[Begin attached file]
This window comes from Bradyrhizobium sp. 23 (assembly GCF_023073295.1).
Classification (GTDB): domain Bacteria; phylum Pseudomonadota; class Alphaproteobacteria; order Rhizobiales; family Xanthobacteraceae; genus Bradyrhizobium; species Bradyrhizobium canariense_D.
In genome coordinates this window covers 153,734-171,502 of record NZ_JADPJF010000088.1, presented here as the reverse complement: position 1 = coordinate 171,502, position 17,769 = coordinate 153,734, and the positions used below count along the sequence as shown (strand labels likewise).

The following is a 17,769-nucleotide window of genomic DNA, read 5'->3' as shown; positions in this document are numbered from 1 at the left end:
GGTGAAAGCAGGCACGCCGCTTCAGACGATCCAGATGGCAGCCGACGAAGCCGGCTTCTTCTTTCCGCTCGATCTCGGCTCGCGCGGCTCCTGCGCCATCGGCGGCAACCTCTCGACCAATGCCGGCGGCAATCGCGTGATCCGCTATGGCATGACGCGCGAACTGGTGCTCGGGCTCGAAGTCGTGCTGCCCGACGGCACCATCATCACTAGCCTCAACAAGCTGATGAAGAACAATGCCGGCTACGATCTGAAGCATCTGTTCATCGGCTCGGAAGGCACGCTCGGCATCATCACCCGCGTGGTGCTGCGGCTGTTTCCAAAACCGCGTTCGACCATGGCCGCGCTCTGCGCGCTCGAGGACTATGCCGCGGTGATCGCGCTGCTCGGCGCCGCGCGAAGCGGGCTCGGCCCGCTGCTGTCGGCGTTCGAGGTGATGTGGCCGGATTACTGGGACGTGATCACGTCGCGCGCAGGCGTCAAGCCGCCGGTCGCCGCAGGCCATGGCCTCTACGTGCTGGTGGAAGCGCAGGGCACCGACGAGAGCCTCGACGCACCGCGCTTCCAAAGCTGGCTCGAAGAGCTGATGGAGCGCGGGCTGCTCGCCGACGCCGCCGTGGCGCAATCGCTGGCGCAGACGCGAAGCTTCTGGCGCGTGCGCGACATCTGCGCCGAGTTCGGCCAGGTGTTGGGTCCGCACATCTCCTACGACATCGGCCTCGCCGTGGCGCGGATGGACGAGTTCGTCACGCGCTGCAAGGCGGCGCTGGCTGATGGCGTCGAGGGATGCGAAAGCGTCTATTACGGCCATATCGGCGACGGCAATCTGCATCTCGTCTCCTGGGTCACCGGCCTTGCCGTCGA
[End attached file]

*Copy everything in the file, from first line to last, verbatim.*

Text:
This window comes from Bradyrhizobium sp. 23 (assembly GCF_023073295.1).
Classification (GTDB): domain Bacteria; phylum Pseudomonadota; class Alphaproteobacteria; order Rhizobiales; family Xanthobacteraceae; genus Bradyrhizobium; species Bradyrhizobium canariense_D.
In genome coordinates this window covers 153,734-171,502 of record NZ_JADPJF010000088.1, presented here as the reverse complement: position 1 = coordinate 171,502, position 17,769 = coordinate 153,734, and the positions used below count along the sequence as shown (strand labels likewise).

The following is a 17,769-nucleotide window of genomic DNA, read 5'->3' as shown; positions in this document are numbered from 1 at the left end:
GGTGAAAGCAGGCACGCCGCTTCAGACGATCCAGATGGCAGCCGACGAAGCCGGCTTCTTCTTTCCGCTCGATCTCGGCTCGCGCGGCTCCTGCGCCATCGGCGGCAACCTCTCGACCAATGCCGGCGGCAATCGCGTGATCCGCTATGGCATGACGCGCGAACTGGTGCTCGGGCTCGAAGTCGTGCTGCCCGACGGCACCATCATCACTAGCCTCAACAAGCTGATGAAGAACAATGCCGGCTACGATCTGAAGCATCTGTTCATCGGCTCGGAAGGCACGCTCGGCATCATCACCCGCGTGGTGCTGCGGCTGTTTCCAAAACCGCGTTCGACCATGGCCGCGCTCTGCGCGCTCGAGGACTATGCCGCGGTGATCGCGCTGCTCGGCGCCGCGCGAAGCGGGCTCGGCCCGCTGCTGTCGGCGTTCGAGGTGATGTGGCCGGATTACTGGGACGTGATCACGTCGCGCGCAGGCGTCAAGCCGCCGGTCGCCGCAGGCCATGGCCTCTACGTGCTGGTGGAAGCGCAGGGCACCGACGAGAGCCTCGACGCACCGCGCTTCCAAAGCTGGCTCGAAGAGCTGATGGAGCGCGGGCTGCTCGCCGACGCCGCCGTGGCGCAATCGCTGGCGCAGACGCGAAGCTTCTGGCGCGTGCGCGACATCTGCGCCGAGTTCGGCCAGGTGTTGGGTCCGCACATCTCCTACGACATCGGCCTCGCCGTGGCGCGGATGGACGAGTTCGTCACGCGCTGCAAGGCGGCGCTGGCTGATGGCGTCGAGGGATGCGAAAGCGTCTATTACGGCCATATCGGCGACGGCAATCTGCATCTCGTCTCCTGGGTCACCGGCCTTGCCGTCGA